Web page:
UK watchdog the Financial Conduct Authority (FCA) announced today that it is launching its first wholesale market study into investment and corporate banking to determine whether competition in the sector is working properly.
The FCA has determined it worthwhile following the publication of its review into competition in the sector. Their review covered markets, their infrastructures, asset managements and corporate and investment banking.
It found that limited clarity over price and quality of services may make it difficult for clients to assess whether they are getting value for their money. The review also pointed out that the bundling and cross-selling of services could make it difficult for new entrants or smaller, already established firms to challenge large established players in the wholesale market.
Director of Strategy and Competition Christopher Woolard said, “We have chosen this particular area because the benefits of effective competition in the market could be significant. The UK is a global hub for investment banking, and this sector plays a crucial role in our economy, helping companies raise capital for investment, expansion and funding ongoing operations.”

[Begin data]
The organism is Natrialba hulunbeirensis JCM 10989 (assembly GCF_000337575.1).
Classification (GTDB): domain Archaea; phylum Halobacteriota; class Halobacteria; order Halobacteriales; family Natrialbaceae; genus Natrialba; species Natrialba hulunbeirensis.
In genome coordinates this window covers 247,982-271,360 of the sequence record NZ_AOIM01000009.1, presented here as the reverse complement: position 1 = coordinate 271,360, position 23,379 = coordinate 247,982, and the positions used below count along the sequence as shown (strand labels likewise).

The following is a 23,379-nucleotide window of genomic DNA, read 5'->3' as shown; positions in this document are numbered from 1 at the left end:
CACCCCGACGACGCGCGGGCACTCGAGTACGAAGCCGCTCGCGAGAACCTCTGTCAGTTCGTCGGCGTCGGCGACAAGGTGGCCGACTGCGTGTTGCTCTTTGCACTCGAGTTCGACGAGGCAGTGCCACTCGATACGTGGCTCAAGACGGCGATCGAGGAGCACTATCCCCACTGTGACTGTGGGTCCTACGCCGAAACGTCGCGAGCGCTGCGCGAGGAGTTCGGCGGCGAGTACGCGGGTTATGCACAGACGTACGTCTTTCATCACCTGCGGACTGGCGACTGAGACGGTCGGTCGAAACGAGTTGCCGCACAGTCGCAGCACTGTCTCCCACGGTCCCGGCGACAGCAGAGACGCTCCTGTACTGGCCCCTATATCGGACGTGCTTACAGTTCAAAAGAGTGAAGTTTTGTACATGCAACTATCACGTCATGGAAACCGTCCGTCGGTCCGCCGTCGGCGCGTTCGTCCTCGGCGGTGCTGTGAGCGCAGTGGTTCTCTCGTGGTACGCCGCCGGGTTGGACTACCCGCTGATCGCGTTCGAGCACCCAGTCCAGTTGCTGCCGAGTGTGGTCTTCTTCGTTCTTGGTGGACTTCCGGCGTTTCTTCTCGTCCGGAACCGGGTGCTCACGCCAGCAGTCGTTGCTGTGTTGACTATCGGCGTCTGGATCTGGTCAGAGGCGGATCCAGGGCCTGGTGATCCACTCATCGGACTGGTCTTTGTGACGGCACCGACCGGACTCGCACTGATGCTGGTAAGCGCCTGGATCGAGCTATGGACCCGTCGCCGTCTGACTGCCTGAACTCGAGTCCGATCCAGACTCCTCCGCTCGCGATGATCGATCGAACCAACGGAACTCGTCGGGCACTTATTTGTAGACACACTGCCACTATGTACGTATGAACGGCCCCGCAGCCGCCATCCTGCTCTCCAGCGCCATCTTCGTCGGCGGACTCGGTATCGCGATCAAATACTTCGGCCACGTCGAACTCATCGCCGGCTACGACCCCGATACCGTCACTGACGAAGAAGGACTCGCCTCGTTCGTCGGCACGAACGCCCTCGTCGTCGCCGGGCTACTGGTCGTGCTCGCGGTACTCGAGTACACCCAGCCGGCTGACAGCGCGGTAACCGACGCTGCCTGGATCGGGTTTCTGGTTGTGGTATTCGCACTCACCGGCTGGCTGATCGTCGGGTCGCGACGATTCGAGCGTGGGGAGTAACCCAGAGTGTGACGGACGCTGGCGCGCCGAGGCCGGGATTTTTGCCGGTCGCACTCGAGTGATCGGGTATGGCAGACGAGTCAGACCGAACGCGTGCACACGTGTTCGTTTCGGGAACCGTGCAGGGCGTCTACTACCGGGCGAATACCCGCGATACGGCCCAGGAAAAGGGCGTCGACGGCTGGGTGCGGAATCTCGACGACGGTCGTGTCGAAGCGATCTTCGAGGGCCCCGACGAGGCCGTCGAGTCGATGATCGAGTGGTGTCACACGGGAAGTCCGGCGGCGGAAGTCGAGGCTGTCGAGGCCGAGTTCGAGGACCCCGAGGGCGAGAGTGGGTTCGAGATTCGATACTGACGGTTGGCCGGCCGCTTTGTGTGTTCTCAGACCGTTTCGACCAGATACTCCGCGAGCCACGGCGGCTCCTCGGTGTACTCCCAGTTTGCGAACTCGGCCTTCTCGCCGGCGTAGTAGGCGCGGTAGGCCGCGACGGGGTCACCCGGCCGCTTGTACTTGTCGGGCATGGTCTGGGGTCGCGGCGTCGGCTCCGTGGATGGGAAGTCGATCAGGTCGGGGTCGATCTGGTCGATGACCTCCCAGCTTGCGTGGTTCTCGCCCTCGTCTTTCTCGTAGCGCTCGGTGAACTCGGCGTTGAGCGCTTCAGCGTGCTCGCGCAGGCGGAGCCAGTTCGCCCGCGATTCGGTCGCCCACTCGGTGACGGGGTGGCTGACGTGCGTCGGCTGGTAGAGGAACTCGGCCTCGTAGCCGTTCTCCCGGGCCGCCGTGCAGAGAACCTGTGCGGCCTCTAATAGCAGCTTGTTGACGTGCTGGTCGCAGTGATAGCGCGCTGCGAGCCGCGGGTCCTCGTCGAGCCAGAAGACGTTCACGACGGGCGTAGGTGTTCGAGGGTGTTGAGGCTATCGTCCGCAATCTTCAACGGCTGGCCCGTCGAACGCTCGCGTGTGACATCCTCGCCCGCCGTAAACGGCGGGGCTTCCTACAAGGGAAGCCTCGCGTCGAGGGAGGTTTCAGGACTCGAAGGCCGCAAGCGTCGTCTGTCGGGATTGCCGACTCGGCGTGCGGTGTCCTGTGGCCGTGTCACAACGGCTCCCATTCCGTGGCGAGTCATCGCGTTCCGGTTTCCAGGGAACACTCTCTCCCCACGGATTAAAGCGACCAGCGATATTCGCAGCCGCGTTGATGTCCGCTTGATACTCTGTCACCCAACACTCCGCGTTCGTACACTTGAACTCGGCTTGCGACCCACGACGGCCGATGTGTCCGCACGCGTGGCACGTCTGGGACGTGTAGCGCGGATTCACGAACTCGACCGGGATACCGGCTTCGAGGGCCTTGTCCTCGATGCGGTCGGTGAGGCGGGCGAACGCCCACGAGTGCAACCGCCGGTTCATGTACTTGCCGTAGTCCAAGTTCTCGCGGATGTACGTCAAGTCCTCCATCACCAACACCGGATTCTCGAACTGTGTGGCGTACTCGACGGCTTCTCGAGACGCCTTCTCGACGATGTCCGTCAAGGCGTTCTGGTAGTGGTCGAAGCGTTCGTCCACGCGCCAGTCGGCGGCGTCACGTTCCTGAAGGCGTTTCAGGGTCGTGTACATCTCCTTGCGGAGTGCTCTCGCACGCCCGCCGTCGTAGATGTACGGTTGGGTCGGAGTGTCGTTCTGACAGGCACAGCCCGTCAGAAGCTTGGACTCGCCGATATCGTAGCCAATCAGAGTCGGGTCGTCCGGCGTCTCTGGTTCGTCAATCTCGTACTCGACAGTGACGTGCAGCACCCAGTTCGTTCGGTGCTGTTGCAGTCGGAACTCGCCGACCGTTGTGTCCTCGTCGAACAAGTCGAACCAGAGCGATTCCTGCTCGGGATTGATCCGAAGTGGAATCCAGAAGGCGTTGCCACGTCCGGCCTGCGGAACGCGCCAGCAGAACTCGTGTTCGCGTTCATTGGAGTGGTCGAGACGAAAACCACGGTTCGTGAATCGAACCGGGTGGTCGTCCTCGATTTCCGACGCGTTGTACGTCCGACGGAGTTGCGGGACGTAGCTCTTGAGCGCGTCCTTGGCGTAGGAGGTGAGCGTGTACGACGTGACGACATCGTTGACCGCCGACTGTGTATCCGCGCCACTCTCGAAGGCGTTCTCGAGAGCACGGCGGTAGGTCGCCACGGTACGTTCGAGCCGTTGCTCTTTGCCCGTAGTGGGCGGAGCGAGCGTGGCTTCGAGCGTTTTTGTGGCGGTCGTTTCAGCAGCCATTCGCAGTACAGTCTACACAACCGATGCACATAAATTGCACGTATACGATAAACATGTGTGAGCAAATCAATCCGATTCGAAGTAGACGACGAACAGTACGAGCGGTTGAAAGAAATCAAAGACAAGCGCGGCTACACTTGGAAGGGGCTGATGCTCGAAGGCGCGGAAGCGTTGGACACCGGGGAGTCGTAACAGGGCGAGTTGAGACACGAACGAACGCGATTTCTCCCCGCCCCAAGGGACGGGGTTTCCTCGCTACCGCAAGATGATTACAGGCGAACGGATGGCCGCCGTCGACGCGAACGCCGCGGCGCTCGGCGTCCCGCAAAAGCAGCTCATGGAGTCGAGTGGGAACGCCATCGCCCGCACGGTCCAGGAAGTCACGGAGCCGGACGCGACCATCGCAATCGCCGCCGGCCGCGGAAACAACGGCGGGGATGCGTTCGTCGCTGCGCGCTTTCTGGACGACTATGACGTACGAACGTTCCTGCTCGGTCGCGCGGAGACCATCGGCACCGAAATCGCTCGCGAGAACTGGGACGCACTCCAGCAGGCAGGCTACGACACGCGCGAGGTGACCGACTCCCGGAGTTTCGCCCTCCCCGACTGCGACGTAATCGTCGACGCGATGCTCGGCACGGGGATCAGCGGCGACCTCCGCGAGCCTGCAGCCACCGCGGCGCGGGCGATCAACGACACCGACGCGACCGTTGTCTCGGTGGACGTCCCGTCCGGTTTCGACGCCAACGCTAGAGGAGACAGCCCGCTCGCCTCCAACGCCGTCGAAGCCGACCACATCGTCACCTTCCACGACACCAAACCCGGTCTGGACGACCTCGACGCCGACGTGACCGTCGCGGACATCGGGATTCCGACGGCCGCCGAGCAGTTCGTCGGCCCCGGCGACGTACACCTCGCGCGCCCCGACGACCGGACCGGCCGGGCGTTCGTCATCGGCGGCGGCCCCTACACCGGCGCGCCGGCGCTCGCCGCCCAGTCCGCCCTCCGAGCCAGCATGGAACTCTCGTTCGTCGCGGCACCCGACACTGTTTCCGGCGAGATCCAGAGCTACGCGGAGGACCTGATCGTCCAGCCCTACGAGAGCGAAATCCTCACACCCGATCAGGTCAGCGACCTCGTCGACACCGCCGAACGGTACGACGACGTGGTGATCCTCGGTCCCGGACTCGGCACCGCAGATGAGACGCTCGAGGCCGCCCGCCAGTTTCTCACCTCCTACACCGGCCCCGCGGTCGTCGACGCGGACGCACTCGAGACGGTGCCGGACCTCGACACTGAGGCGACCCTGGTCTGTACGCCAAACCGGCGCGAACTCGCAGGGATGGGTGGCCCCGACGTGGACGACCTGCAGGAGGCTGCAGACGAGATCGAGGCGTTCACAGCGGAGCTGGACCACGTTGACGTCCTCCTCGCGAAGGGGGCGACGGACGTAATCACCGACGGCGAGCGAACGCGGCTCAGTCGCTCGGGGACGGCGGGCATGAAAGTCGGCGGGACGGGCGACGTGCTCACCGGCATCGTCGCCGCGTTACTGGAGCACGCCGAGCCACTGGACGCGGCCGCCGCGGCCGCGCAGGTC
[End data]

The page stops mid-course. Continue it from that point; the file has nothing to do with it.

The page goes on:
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He goes on to say, “What was clear from the discussions we had with stakeholders and firms was that there are unanswered questions about potential conflicts of interest and value for money in this market. This will form part of our wider work in the wholesale markets, alongside the Fair and Effective Markets Review.”
Feedback it has received to date includes concerns around transparency, conflicts of interest and bundled services’ impact on competition. During the wholesale sector review the FCA met with roughly 70 organizations and individuals via round-table discussions and one-on-one meetings.
The FCA will also consider undertaking a market study into asset management and related services later this year. For other potential competition issues, there are no immediate plans to conduct further studies into these areas as forthcoming regulations are expected to change the way competition works.
The FCA has had its hands full lately, trying to contain the blowback from the Swiss franc turmoil. The FCA was set up as part of Britain’s post-financial crisis restructuring efforts to better supervise and protect consumers and to increase market competition.